Assuming that Playpen search warrant for child pornography in this case issued in the Eastern District of Virginia was unlawful, the good faith exception would still apply to them. There was no reason the officers would not rely on them in good faith. United States v. Workman, 2017 U.S. App. LEXIS 13131 (10th Cir. July 21, 2017). Explaining the evidence:
On the good faith exception:
We start with the presumption that the executing agents “acted in good-faith reliance upon the warrant.” United States v. Campbell, 603 F.3d 1218, 1225 (10th Cir. 2010). This presumption is bolstered by what the executing agents would have known:
1. The software was installed in a government server located in the Eastern District of Virginia.
2. The magistrate judge, who issued the warrant, was in the Eastern District of Virginia.
3. All of the information yielded from the search would be retrieved in the Eastern District of Virginia.
With these facts, the executing agents could reasonably rely on the magistrate judge’s authority to issue a warrant authorizing installation of software and retrieval of information in the Eastern District of Virginia.
If the executing agents had sophisticated legal training, they might have recognized geographic constraints that had escaped the notice of the magistrate judge. These geographic constraints exist in both the Federal Magistrates Act and the Federal Rules of Criminal Procedure.
One potential problem involved the Federal Magistrates Act. Under this statute, the magistrate judge issuing the warrant had authority only in the Eastern District of Virginia. 28 U.S.C. § 636(a). But this magistrate judge authorized installation of software only in the Eastern District of Virginia. For many downloads, the data would move among districts, but the executing agents lacked precedent on whether magistrate judges could authorize a search of electronic data when it moves across other districts. See United States v. Rowland, 145 F.3d 1194, 1207 (10th Cir. 1998) (holding that the Leon exception was satisfied because the absence of Tenth Circuit precedent made it reasonable for the executing officers to rely on the magistrate judge’s authorization).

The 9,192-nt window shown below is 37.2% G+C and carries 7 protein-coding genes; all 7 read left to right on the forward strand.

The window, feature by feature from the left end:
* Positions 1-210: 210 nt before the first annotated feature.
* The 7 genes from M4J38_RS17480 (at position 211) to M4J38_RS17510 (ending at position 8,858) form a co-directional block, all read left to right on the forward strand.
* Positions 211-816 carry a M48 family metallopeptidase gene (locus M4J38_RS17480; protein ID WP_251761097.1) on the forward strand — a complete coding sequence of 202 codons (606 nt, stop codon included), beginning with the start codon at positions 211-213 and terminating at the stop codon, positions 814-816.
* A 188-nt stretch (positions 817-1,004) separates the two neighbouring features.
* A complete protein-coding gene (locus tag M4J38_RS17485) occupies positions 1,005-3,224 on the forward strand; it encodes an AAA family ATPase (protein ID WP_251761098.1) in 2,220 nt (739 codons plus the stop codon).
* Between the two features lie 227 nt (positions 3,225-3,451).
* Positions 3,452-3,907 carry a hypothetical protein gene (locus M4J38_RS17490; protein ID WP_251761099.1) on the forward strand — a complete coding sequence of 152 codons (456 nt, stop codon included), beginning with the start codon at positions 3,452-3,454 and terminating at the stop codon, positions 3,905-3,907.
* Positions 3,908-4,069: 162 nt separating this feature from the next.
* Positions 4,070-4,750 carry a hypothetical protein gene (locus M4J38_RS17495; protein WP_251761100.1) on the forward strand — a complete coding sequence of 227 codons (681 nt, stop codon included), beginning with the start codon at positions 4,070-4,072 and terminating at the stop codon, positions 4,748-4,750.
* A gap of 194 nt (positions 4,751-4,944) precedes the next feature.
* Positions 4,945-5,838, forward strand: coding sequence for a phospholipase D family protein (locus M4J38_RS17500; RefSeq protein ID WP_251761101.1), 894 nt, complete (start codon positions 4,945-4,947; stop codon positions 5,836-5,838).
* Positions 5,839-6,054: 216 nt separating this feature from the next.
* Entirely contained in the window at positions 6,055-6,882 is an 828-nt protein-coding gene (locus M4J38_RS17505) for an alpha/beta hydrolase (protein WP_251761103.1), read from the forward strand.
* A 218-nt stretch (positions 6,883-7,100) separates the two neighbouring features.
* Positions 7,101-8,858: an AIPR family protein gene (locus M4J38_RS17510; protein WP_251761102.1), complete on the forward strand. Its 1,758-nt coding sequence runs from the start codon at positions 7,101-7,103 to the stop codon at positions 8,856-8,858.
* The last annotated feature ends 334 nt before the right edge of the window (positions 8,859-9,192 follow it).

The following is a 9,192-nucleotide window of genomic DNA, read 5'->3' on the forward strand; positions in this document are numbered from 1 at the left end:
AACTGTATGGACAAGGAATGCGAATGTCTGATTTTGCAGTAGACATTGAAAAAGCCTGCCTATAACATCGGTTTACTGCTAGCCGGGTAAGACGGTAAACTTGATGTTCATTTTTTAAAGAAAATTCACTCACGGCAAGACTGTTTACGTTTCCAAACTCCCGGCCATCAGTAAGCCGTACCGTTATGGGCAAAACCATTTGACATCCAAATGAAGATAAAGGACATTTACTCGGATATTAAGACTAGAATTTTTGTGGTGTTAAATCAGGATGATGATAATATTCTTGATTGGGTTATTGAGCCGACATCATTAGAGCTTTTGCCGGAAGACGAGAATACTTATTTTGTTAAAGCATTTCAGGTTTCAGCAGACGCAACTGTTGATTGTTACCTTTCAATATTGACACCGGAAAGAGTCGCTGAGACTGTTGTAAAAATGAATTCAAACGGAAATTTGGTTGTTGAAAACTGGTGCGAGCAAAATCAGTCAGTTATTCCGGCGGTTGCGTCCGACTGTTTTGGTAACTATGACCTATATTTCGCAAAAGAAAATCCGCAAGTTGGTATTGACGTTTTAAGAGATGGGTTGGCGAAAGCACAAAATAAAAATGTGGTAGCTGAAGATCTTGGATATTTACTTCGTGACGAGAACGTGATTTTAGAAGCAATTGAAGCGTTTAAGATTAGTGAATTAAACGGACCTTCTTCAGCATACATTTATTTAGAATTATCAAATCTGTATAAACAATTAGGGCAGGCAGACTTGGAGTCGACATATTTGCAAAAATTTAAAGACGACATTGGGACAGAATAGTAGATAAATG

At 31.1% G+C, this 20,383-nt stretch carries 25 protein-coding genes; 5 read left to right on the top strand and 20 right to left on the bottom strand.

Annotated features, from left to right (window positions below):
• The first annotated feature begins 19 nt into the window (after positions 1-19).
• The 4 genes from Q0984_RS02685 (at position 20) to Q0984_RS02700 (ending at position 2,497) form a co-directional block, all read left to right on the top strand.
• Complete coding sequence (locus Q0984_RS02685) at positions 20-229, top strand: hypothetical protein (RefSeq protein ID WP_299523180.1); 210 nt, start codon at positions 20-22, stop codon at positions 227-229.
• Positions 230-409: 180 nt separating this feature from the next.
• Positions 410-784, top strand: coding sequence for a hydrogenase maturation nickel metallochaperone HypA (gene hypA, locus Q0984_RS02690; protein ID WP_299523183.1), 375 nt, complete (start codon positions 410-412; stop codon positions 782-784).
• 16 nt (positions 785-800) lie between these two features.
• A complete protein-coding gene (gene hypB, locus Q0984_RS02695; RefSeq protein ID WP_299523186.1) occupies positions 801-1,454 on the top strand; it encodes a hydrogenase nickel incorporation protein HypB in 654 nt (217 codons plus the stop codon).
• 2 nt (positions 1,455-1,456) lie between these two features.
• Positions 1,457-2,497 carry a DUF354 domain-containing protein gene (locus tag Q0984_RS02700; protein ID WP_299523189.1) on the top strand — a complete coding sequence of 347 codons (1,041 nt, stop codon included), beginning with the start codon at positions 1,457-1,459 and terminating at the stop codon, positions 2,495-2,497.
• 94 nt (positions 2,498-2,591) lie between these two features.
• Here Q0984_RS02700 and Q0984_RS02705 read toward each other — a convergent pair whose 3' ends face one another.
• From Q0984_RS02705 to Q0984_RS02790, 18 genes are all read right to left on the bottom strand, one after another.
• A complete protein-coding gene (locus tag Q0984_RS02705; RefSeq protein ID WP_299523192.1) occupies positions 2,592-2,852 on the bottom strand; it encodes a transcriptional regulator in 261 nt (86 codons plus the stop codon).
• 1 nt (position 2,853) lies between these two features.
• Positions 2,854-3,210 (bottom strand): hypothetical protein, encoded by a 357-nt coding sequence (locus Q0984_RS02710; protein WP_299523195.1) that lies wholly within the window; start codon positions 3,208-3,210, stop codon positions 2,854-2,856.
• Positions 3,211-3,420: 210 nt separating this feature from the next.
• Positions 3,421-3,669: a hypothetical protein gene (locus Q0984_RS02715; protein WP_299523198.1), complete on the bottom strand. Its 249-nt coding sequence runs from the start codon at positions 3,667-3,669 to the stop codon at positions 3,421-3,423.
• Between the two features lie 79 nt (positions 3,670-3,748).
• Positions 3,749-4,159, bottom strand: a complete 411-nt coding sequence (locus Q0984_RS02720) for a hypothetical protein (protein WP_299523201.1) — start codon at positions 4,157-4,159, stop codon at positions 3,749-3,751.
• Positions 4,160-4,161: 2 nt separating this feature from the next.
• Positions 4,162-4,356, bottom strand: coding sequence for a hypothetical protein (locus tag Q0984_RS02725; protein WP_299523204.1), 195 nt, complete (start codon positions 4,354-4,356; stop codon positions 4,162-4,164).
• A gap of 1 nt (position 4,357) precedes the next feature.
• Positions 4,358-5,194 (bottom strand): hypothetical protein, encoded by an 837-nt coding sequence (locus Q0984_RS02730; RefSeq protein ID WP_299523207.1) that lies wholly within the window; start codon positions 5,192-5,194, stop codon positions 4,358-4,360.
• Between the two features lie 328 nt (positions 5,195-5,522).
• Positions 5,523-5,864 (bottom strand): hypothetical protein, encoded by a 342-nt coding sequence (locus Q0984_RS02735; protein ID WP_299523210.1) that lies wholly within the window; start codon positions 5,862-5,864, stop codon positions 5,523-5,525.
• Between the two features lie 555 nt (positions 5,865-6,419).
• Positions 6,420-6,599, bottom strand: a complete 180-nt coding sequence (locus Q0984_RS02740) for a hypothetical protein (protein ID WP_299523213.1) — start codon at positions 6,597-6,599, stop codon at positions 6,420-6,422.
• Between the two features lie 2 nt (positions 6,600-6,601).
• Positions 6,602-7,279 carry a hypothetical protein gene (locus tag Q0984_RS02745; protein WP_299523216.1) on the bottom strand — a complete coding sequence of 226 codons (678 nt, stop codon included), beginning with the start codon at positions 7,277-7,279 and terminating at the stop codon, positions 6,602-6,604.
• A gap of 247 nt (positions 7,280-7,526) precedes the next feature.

A second potential problem involved Rule 41(b) of the Rules of Criminal Procedure. The parties appear to agree that Rule 41(b) was satisfied if the FBI’s method of extracting the data constituted a “tracking device.” Mr. Workman insists that
• the affiant did not identify the FBI’s method of extracting data as a “tracking device” and
• the FBI’s method of extracting the data did not operate as a tracking device.
It is true that the affiant and magistrate judge never mentioned the term “tracking device,” and the FBI’s method differs from more conventional tracking devices. But the executing agents lacked precedents on these issues and could reasonably defer to the magistrate judge on these nuanced legal issues. See Rowland, 145 F.3d at 1207.
We expect agents executing warrants to be “reasonably well-trained,” but we do not expect them to understand legal nuances the way that an attorney would. See United States v. Corral-Corral, 899 F.2d 927, 938-39 (10th Cir. 1990) (stating that for the Leon exception, we do not require law enforcement officers to appreciate “‘constitutional intricacies'” under “‘the standards applicable to lawyers'” (quoting United States v. Cardall, 773 F.2d 1128, 1133 (10th Cir. 1985))); see United States v. Leary, 846 F.2d 592, 609 (10th Cir. 1988) (“[W]e are not expecting the [executing agents] to anticipate legal determinations or resolve ambiguities in the law.”). “[B]ecause a reasonable jurist has more legal training than a reasonably well-trained officer, what would be reasonable for a well-trained officer is not necessarily the same as what would be reasonable for a jurist.” United States v. Taxacher, 902 F.2d 867, 872 (11th Cir. 1990). Thus, objective reasonableness sometimes turns on the clarity of existing law. See United States v. Barajas, 710 F.3d 1102, 1111 (10th Cir. 2013) (holding that the Leon exception applied in part because the law was “very much unsettled”).
For purposes of our discussion, we assume (without deciding) that the extraction of data from a user’s computer in another district would violate the Federal Magistrates Act and the Federal Rules of Criminal Procedure. But if a violation took place, it has escaped the notice of eight federal judges who have held that the same warrant complied with federal law and the federal rules even though data was being extracted from computers outside the Eastern District of Virginia. See United States v. Falso, 544 F.3d 110, 128-29 (2d Cir. 2008) (stating that a split among panel members shows that reasonable minds could differ, indicating satisfaction of the Leon exception).
These eight federal judges would have been mistaken if the warrant here were invalid. But executing agents could reasonably have made the same mistake and reasonably relied on the magistrate judge’s decision to issue the warrant. See United States v. Gonzales, 399 F.3d 1225, 1228-29 (10th Cir. 2005) (“[O]fficers are generally not required to second-guess the magistrate’s decision in granting a warrant.”). Thus, the district court erred in granting the motion to suppress.